Urinary retention increase with ageing, being 2.4 times in patients above 50 years, being 4.7% in men when compared to 2.9% in women. [18] The incidence varies with the type of surgery and transoperative hydration. [19] Urinary retention frequently occurs in patients when spinal morphine is administered and there is not a difference between doses and necessity of catheterization. [19] The Acerto Project did not utilize opioids in spinal anesthesia to avoid catheterization, what was a routine in this type of Hospital before implantation of this project. The same way, during the surgical procedure there was also a restrictive hydration. Only four patients that received a larger dose presented a necessity to catheterize the bladder in the post-operative period. Smaller doses did present urinary retention.

In a recent meta-analysis showed that the closed suction drainage increases the transfusion requirements after elective arthroplasty of the hip and knee and drainage has not great benefits. [20] Furthermore, the drains can act as a source of contamination and prevent natural buffering effect when the wounds are closed by suture. [21] Part of the project not to use any type of drainage in the operative field. Thus, we used drains in 16 patients (19.2%) pre-deployment and no patient post-deployment.

Confusion and delirium post-operatively are common in elderly patients after surgical repair of fractures of the femur and hip and is associated with increased mortality. [22] In this study, there was no confusion and delirium in the assessment on the 1 st day post-operatively.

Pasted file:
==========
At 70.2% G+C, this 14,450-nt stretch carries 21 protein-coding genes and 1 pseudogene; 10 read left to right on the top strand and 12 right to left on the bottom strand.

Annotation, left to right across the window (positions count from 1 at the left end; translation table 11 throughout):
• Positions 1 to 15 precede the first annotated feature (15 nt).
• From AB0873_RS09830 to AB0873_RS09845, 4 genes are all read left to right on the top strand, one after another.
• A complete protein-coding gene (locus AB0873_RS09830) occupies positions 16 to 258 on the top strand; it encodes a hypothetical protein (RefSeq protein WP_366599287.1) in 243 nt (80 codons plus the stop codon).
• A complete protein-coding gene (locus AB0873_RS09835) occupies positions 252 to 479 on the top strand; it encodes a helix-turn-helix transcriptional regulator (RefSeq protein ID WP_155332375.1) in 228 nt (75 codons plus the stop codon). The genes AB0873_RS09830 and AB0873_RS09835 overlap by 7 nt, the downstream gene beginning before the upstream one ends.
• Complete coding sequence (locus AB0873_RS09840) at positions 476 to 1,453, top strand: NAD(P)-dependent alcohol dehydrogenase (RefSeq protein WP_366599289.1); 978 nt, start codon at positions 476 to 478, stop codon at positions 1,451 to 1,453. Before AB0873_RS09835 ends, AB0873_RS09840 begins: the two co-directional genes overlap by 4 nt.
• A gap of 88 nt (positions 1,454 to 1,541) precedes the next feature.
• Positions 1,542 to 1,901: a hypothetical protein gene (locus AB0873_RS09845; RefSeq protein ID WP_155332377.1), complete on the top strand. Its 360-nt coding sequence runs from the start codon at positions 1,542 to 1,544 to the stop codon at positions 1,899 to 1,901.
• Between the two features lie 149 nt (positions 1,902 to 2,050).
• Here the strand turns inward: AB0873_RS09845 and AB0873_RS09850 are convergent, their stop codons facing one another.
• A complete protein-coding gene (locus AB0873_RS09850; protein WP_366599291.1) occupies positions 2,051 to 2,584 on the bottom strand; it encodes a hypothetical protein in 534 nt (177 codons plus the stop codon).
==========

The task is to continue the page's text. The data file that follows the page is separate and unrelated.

The totality of our patients was admitted to the emergency room and they were hospitalized for a long time in the hospital with an average of 24 days before surgery, before the implementation of the project. After the project the average hospital stay has dropped to 11 days before surgery. For problems inherent in the design some patients remained in the hospital for another day or two.

The concept of "fast-track" or accelerated recovery from surgery has evolved considerably in recent times. The implementation of a new project to accelerate the recovery in orthopedics showed evidence of its benefits. However, there was the widespread implementation of this approach by the medical staff. The difficulties of implementation of this project may be due to lack of knowledge or a reluctance to introduce concepts based on evidence.

The Brazilian Public Health System project has as objective the humanization of any medical treatment. In conclusion, the use of clinical strategies improved length of stay before surgery, the number of suspensions of surgery, the time of fasting, the time of oral food reintroduction, high earlier in elderly patients with hip fracture and return more early to family life, working as a humane treatment to the elderly.

   References Top

1.Parker MJ, Handoll HH, Griffiths R. Anaesthesia for hip fracture surgery in adults. Cochrane Database Syst Rev 2001;4:CD000521.  Back to cited text no. 1
2.Aharonoff GB, Koval KJ, Skovron ML, Zuckerman JD. Hip fractures in the elderly: Predictors of one year mortality. J Orthop Trauma 1997;11:162-5.  Back to cited text no. 2
3.Kehlet H, Søballe K. Fast-track hip and knee replacement - What are the issues? Acta Orthop 2010;81:271-2.  Back to cited text no. 3
4.Kehlet H, Wilmore DW. Evidence-based surgical care and the evolution of fast-track surgery. Ann Surg 2008;248:189-98.  Back to cited text no. 4
5.Ilfeld BM, Ball ST, Gearen PF, Le LT, Mariano ER, Vandenborne K, et al. Ambulatory continuous posterior lumbar plexus nerve blocks after hip arthroplasty: A dual-center, randomized, triple-masked, placebo-controlled trial. Anesthesiology 2008;109:491-501.  Back to cited text no. 5
6.Ilfeld BM, Le LT, Meyer RS, Mariano ER, Vandenborne K, Duncan PW, et al. Ambulatory continuous femoral nerve blocks decrease time to discharge readiness after tricompartment total knee arthroplasty: A randomized, triple-masked, placebo-controlled study. Anesthesiology 2008;108:703-13.  Back to cited text no. 6
7.Jeejeebhoy KN, Detsky AS, Baker JP. Assessment of nutritional status. JPEN J Parenter Enteral Nutr 1990;14:193S-6.  Back to cited text no. 7